The top five 2009 Colorado health insurance companies by market share are Kaiser with 26 percent, Anthem (owned by WellPoint) with 16.2 percent, UnitedHealthcare with 15.8 percent and Aetna with 8.3 percent. Kaiser is a nonprofit organization.
UnitedHealthcare, WellPoint and Aetna have raised their profit forecasts for 2011 based on the strong first- and second-quarter performance.
Federal government awards $28 million to community health centers
Two agencies in Colorado are among the recipients of federal grants to create health service delivery sites, the Department of Health and Human Services announced this week. The grants were awarded under the Patient Protection and Affordable Care Act. Money going to community health centers nationwide totals $28.8 million. Colorado recipients include the Denver-based Colorado Coalition for the Homeless and Clinica Campesina Family Health Services in Lafayette. Sixty-seven communities across the nation received awards, which will ensure access to primary and preventive care to 286,000 patients. More information about community health centers is available on the Department of Health and Human Services website.
Kaiser begins new low-cost health insurance program
Kaiser Permanente recently kicked off its "KPStep" program, a lower-cost insurance plan for young families. Monthly premiums will be based on family size and income, and the plan will include a robust primary and preventive care benefit. A Kaiser document provides more information.
Advancing the debate
How increased cost sharing in Medicaid hurts families
Federal and state lawmakers should consider the consequences of increased cost-sharing in Medicaid, particularly as a new review of research shows families that are eligible for the program cannot afford increased costs. Families asked to pay more under increased cost-sharing policies often must forego other, vitally needed spending.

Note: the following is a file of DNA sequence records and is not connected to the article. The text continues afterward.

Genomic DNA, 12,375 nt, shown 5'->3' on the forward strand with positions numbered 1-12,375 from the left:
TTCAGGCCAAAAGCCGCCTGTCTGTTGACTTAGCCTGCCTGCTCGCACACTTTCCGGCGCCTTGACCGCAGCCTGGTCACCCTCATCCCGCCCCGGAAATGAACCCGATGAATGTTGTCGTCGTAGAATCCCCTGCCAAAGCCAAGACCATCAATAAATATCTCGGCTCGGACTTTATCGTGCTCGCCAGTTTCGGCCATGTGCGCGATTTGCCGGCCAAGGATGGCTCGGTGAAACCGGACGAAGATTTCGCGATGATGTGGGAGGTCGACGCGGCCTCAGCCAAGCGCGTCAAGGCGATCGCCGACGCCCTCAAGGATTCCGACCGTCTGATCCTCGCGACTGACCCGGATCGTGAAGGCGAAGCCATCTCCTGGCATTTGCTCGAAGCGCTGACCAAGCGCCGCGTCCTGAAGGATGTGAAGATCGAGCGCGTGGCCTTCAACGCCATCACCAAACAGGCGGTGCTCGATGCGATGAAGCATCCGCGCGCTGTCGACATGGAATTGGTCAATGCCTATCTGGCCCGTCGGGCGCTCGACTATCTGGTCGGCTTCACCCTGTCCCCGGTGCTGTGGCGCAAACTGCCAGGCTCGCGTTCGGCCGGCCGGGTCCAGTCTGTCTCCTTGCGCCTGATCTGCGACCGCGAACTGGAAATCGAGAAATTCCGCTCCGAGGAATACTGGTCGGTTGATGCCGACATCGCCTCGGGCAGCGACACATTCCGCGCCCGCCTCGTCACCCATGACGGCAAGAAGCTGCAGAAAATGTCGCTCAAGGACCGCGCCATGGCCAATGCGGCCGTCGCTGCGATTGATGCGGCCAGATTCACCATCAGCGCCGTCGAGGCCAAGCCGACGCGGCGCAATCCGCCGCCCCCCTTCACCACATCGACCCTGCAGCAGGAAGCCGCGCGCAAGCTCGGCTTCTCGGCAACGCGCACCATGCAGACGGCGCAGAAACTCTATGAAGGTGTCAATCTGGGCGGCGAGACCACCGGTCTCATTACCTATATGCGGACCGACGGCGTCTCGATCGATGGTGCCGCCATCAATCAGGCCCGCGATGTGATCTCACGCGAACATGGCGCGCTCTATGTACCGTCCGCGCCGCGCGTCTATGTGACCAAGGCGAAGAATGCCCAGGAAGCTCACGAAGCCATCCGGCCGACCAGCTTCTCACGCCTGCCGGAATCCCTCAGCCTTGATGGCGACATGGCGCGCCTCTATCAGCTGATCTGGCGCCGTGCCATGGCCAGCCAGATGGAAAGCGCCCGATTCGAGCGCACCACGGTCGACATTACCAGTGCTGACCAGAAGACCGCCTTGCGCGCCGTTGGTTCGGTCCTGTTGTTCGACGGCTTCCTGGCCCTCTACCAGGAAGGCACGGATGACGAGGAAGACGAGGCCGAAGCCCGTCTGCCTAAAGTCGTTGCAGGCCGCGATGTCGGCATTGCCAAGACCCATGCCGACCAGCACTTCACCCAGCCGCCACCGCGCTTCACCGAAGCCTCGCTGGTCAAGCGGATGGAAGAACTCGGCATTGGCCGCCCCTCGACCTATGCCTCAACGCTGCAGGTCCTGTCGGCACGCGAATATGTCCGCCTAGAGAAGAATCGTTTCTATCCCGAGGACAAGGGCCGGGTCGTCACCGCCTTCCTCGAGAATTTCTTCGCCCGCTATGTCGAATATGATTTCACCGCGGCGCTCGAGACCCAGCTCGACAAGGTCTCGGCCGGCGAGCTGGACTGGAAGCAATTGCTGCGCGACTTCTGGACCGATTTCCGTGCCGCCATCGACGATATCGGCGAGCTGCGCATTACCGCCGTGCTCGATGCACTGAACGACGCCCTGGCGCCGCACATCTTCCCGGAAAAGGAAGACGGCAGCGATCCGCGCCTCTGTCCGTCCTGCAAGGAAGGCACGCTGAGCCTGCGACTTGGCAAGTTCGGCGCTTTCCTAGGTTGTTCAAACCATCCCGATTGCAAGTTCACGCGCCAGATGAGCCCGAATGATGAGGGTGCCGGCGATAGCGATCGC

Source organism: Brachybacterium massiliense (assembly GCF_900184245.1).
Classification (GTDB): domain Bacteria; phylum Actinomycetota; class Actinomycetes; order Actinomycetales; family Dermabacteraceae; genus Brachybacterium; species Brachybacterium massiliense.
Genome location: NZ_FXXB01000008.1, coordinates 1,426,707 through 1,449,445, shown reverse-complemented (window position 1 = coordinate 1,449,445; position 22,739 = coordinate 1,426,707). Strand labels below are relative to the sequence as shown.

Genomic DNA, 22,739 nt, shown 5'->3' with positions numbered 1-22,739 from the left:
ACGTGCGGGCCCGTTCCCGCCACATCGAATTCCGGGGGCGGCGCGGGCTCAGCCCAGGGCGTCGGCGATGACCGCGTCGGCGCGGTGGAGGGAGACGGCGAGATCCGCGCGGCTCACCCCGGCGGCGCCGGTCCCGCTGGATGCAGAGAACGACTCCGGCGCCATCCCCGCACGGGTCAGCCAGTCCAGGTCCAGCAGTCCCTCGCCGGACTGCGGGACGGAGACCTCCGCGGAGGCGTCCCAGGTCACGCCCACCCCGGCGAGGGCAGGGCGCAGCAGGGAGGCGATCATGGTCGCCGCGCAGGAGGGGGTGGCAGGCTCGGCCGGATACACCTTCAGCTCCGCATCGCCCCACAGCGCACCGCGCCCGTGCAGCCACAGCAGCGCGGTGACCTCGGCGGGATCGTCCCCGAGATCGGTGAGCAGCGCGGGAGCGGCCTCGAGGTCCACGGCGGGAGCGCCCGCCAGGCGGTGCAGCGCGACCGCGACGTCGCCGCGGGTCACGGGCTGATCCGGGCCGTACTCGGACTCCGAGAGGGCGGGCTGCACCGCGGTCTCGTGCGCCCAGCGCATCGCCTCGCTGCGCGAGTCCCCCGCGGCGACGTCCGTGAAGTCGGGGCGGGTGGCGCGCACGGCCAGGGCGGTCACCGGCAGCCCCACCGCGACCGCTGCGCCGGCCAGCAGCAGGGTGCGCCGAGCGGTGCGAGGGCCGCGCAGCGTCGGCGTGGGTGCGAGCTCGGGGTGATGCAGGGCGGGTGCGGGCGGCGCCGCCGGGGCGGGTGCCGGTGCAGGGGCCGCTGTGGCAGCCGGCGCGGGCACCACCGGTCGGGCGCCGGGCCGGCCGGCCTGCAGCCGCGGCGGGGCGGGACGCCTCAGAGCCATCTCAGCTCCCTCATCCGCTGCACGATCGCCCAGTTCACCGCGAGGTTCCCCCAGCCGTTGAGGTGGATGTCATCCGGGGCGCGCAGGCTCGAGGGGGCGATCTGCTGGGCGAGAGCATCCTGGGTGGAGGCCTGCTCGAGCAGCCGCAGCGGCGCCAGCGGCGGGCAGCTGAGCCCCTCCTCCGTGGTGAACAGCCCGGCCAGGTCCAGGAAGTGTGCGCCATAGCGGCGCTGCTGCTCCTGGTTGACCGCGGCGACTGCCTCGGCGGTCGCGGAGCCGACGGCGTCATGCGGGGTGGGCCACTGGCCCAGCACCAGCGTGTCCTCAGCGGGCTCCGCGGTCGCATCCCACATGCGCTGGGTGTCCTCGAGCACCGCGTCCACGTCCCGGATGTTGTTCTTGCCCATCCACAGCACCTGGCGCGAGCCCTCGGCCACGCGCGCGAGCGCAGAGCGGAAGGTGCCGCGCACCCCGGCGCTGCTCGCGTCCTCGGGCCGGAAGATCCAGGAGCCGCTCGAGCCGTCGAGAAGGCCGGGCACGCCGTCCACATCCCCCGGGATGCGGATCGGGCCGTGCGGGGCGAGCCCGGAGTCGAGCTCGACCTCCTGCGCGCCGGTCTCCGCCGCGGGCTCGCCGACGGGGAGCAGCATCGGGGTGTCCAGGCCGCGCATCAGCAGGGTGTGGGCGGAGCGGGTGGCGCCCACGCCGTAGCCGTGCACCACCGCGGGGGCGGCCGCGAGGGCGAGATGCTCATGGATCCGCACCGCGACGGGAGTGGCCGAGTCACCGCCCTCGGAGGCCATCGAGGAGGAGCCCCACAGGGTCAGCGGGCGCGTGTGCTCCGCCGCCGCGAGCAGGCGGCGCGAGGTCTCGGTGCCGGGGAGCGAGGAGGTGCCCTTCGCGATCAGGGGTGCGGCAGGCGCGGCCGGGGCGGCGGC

The National Health Law Program this week released a comprehensive compilation of the research on the effects of increased Medicaid cost sharing. Since the 1970s, research has shown increasing co-payments makes it harder for enrollees to access necessary medical care and services, reduces access to primary care and prescription drugs, and increases emergency room use.
Hickenlooper to discuss health reform at public meeting
Gov. John Hickenlooper will discuss the Patient Protection and Affordable Care Act at a public meeting set for 6:30 to 8 p.m. Wednesday, Aug. 17 at North Middle School, Health Sciences and Technology Campus Auditorium, 12095 Montview Blvd. in Aurora. An announcement said the governor will talk with the public about what the health reform law means to Colorado and communities like Aurora.
What you can do
Schedule a presentation on health reform
The experts on our health team are ready to help community associations and other groups sort out the complexities of health reform. A key issue now is creating the Colorado Health Benefit Exchange, and structuring it in a way that benefits consumers. To schedule a presentation, contact Health Care Program Director Elisabeth Arenales.
Health Care Director
Health Care Attorney
Released Aug. 12, 2011